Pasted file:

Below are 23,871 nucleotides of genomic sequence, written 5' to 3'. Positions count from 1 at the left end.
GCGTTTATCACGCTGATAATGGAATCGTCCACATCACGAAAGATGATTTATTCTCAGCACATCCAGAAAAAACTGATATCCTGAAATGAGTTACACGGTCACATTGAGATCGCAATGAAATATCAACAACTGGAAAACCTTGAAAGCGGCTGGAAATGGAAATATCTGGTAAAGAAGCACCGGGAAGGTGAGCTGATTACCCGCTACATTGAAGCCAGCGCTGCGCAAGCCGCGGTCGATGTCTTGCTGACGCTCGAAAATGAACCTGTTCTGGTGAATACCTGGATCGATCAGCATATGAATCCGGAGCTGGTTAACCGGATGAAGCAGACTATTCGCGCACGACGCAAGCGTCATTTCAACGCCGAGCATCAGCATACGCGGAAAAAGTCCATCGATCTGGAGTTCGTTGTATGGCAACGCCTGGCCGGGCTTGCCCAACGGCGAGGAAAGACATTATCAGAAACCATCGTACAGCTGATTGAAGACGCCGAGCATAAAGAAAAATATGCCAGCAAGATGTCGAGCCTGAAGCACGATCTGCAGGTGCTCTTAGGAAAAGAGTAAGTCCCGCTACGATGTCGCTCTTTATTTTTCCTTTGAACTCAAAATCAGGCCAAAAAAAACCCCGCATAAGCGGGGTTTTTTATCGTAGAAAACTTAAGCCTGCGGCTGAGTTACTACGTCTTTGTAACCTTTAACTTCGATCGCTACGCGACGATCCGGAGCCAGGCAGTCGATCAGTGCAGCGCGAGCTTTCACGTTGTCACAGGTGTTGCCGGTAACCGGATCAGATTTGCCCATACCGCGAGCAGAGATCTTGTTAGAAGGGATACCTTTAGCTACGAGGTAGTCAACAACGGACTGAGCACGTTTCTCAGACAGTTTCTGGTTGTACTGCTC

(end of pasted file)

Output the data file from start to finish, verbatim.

Below are 23,871 nucleotides of genomic sequence, written 5' to 3'. Positions count from 1 at the left end.
GCGTTTATCACGCTGATAATGGAATCGTCCACATCACGAAAGATGATTTATTCTCAGCACATCCAGAAAAAACTGATATCCTGAAATGAGTTACACGGTCACATTGAGATCGCAATGAAATATCAACAACTGGAAAACCTTGAAAGCGGCTGGAAATGGAAATATCTGGTAAAGAAGCACCGGGAAGGTGAGCTGATTACCCGCTACATTGAAGCCAGCGCTGCGCAAGCCGCGGTCGATGTCTTGCTGACGCTCGAAAATGAACCTGTTCTGGTGAATACCTGGATCGATCAGCATATGAATCCGGAGCTGGTTAACCGGATGAAGCAGACTATTCGCGCACGACGCAAGCGTCATTTCAACGCCGAGCATCAGCATACGCGGAAAAAGTCCATCGATCTGGAGTTCGTTGTATGGCAACGCCTGGCCGGGCTTGCCCAACGGCGAGGAAAGACATTATCAGAAACCATCGTACAGCTGATTGAAGACGCCGAGCATAAAGAAAAATATGCCAGCAAGATGTCGAGCCTGAAGCACGATCTGCAGGTGCTCTTAGGAAAAGAGTAAGTCCCGCTACGATGTCGCTCTTTATTTTTCCTTTGAACTCAAAATCAGGCCAAAAAAAACCCCGCATAAGCGGGGTTTTTTATCGTAGAAAACTTAAGCCTGCGGCTGAGTTACTACGTCTTTGTAACCTTTAACTTCGATCGCTACGCGACGATCCGGAGCCAGGCAGTCGATCAGTGCAGCGCGAGCTTTCACGTTGTCACAGGTGTTGCCGGTAACCGGATCAGATTTGCCCATACCGCGAGCAGAGATCTTGTTAGAAGGGATACCTTTAGCTACGAGGTAGTCAACAACGGACTGAGCACGTTTCTCAGACAGTTTCTGGTTGTACTGCTC